Tag Archives: Worcester

The Worcester School Department can’t do the job

By Rosalie Tirella

We say go for it, Worcester City Council! Instead of putting up with the Worcester School Department’s human resources office and its incestuous ways, move the whole shee-bang over to the city side. School HR head Stacy Luster is not running a stand up human resources department. WPS teachers are not hired for their job skills or training. They got their jobs because they had relatives or pals in the Worcester Public School system. Stacy, who is an African-American, runs a system that has a miniscule number of black teachers or principals. She should be ashamed of herself. Several years ago, InCity Times did a cover story on the lilly white WP Schools. Ten Worcester public schools – many with minority-majority student populations – had ZERO  people of color in teaching or administrative positions. Talk about a lack of good role models! InCity Times and local neighborhood actvists made a stink over this. InCity Times urged Luster to go to some of the great African American colleges in the South – Spellman, Moorehouse – and do some serious recruiting. Did she listen? No. She just waved in all the friends and relatives of the politicians and big shots in town. Why? Probably not to make waves. Probably to keep the right people happy so she could keep her job! Some community leader!

Years ago, I talked with a Worcester Public School teacher who told me a teacher, especially in the ’60s, ’70s, had to be “mega-connected” to get a teaching job in the City of Worcester. Now you just have to be connected.

Please look at the uncertified teacher list! Many are special needs “teachers.” These pretenders should be shot. Working with Worcester’s most vulnerable students – and totally unqualified for their jobs! In Milford, a Special Needs teacher can’t step into a Special Needs class without the proper special needs certification. And after they get their job, they have to start working on their Master’s Degree. Not in Worcester. So, you’re certified to teach history? Well then, take over this Special Needs class filled with kids who may be on meds, emotionally troubled, struggling with school work.  Special Needs classes became a dumping ground for uncertified/unqualified teachers (in other words, people’s pals).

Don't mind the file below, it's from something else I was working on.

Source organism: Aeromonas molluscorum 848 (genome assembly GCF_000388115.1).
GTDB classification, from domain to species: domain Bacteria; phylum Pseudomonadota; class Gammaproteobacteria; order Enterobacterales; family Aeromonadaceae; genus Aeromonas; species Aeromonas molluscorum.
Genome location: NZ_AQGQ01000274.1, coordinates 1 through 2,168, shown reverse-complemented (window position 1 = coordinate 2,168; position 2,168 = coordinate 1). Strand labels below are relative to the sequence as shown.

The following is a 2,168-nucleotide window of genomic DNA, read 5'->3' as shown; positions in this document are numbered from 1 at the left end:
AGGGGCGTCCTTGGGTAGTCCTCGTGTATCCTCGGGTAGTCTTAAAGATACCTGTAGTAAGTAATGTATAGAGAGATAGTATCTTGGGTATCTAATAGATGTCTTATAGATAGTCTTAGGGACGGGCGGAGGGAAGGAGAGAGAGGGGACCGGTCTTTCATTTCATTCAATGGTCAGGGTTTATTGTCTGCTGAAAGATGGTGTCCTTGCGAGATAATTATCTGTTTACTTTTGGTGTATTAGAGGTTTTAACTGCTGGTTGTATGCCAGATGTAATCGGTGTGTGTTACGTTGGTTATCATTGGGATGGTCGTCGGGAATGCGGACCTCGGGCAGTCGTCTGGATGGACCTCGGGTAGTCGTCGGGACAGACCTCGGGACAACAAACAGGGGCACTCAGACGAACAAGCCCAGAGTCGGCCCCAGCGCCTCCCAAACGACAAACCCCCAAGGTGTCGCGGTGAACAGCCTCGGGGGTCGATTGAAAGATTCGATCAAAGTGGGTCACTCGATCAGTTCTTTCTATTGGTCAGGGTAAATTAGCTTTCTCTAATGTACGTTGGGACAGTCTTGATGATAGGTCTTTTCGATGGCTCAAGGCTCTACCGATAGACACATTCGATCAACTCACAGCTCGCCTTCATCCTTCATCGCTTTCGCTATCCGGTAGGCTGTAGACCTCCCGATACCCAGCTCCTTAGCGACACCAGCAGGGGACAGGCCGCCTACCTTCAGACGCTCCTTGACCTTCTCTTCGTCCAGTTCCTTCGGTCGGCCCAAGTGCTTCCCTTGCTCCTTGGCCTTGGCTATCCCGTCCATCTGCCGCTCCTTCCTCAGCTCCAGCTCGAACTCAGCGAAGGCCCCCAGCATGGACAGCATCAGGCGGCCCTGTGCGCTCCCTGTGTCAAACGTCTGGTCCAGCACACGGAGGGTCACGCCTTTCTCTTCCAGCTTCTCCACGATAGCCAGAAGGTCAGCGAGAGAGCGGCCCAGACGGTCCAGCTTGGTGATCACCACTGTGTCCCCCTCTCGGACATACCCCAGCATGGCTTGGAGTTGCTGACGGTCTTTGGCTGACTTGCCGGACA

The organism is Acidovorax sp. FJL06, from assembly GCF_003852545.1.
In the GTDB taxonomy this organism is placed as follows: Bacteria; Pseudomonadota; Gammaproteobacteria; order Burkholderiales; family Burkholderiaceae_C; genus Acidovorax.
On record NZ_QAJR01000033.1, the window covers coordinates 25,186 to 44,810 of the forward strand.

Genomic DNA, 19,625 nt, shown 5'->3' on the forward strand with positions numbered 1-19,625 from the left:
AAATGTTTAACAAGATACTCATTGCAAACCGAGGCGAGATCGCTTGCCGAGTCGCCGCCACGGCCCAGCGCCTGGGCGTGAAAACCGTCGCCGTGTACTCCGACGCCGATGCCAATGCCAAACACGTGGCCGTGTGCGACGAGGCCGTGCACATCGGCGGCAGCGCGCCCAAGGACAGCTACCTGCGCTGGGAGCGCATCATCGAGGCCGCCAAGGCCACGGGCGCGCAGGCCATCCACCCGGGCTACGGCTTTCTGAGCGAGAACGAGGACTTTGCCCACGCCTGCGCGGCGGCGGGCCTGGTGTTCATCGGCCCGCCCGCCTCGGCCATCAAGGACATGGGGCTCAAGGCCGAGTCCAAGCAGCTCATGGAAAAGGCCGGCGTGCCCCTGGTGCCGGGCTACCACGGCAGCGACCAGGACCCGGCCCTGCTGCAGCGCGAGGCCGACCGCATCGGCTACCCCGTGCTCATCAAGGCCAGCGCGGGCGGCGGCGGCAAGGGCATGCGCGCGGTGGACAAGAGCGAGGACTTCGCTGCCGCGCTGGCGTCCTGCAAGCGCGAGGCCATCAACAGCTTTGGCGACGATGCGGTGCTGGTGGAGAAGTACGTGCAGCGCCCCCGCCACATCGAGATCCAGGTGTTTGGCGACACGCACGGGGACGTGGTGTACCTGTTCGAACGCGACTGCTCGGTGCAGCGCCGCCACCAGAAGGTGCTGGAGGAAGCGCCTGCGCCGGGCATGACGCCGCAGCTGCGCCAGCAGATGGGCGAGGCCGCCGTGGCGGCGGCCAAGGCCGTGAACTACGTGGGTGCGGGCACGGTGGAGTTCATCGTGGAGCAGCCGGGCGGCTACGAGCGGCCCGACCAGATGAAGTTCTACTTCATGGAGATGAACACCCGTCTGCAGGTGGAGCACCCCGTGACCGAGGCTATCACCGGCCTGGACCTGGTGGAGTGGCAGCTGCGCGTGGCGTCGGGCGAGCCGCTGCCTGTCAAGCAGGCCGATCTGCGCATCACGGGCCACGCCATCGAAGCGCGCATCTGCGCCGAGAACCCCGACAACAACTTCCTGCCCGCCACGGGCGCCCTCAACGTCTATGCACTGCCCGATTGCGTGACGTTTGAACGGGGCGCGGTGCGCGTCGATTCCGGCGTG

What a mess.

But we like the idea of having the WPS HR department taken over by the City of Worcester’s HR dept. By having all teachers’ paper work and people’s resumes in City Hall – not Irving Street – we may get a hiring process that is more equitable. Yes, the School Committee needs to have their say. And no way should someone who doesn’t know the proper rules be allowed to hire teachers. Like  StacyLuster has been doing for years … .

Going to the dogs?

By Rosalie Tirella

Now that the Worcester Police Department is responsible for animal control, we wonder: do the cops know anything about Worcester’s feral cats/stray cats pandemic? Can they track down and shut down the pitbull fighting rings in the city (folks say there is one on Southbridge Street)? And what about being able to deal with animals that are hungry, wounded, abused? Can our cops treat these animals with dignity?

It is sad driving around Wormtown and seeing all the pitbull puppies. Some are so teeny. Others are older – six months or so – teenagers. Usually they are being walked by a thug.  I saw a disheartening scene one day in our inner-city: One thug yells to another who is walking his female pitbull: “So when is she gonna have puppies? I want a girl.”  Yes, of course you do, asshole. That way you can breed her and make a quick $50 or $100 off her puppies – just like the thug you’re talking to plans on doing.